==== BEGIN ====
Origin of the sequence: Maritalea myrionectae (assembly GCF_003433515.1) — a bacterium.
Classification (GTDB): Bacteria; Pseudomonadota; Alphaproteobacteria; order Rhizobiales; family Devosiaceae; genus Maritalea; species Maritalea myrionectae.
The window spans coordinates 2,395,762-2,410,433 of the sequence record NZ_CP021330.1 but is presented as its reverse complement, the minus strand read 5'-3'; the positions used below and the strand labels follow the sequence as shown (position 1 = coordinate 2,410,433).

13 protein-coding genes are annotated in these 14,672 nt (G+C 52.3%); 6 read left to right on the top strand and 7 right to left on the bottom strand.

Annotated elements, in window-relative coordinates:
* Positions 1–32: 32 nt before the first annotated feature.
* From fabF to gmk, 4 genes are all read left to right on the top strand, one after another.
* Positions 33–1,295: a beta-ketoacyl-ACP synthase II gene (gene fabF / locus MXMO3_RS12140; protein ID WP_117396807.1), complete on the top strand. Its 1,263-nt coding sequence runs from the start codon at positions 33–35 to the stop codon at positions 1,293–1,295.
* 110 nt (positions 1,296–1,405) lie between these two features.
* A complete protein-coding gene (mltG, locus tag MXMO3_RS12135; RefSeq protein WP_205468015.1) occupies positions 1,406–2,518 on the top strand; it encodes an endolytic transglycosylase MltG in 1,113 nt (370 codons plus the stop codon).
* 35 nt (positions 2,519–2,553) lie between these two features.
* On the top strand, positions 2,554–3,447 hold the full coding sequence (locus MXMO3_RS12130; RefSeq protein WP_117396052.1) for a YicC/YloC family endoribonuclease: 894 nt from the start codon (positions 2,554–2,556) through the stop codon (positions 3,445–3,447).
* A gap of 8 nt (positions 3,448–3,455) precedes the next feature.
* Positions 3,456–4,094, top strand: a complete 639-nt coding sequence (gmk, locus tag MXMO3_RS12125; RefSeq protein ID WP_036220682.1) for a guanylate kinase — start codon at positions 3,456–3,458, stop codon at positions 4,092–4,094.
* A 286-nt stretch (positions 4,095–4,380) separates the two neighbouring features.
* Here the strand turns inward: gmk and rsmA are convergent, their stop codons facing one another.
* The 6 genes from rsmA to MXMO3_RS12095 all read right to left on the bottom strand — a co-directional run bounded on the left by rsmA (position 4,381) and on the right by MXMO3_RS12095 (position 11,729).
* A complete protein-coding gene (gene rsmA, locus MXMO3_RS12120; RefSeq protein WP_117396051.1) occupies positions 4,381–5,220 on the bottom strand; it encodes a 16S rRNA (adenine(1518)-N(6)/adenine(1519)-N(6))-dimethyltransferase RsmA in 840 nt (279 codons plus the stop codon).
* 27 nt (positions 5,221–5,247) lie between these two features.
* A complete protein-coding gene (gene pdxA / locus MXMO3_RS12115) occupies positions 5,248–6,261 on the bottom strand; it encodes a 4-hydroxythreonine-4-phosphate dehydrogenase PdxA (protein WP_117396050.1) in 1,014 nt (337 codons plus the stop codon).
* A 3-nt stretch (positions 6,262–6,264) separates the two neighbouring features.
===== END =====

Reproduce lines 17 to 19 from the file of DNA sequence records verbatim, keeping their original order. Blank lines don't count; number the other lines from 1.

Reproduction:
* The 6 genes from rsmA to MXMO3_RS12095 all read right to left on the bottom strand — a co-directional run bounded on the left by rsmA (position 4,381) and on the right by MXMO3_RS12095 (position 11,729).
* A complete protein-coding gene (gene rsmA, locus MXMO3_RS12120; RefSeq protein WP_117396051.1) occupies positions 4,381–5,220 on the bottom strand; it encodes a 16S rRNA (adenine(1518)-N(6)/adenine(1519)-N(6))-dimethyltransferase RsmA in 840 nt (279 codons plus the stop codon).
* 27 nt (positions 5,221–5,247) lie between these two features.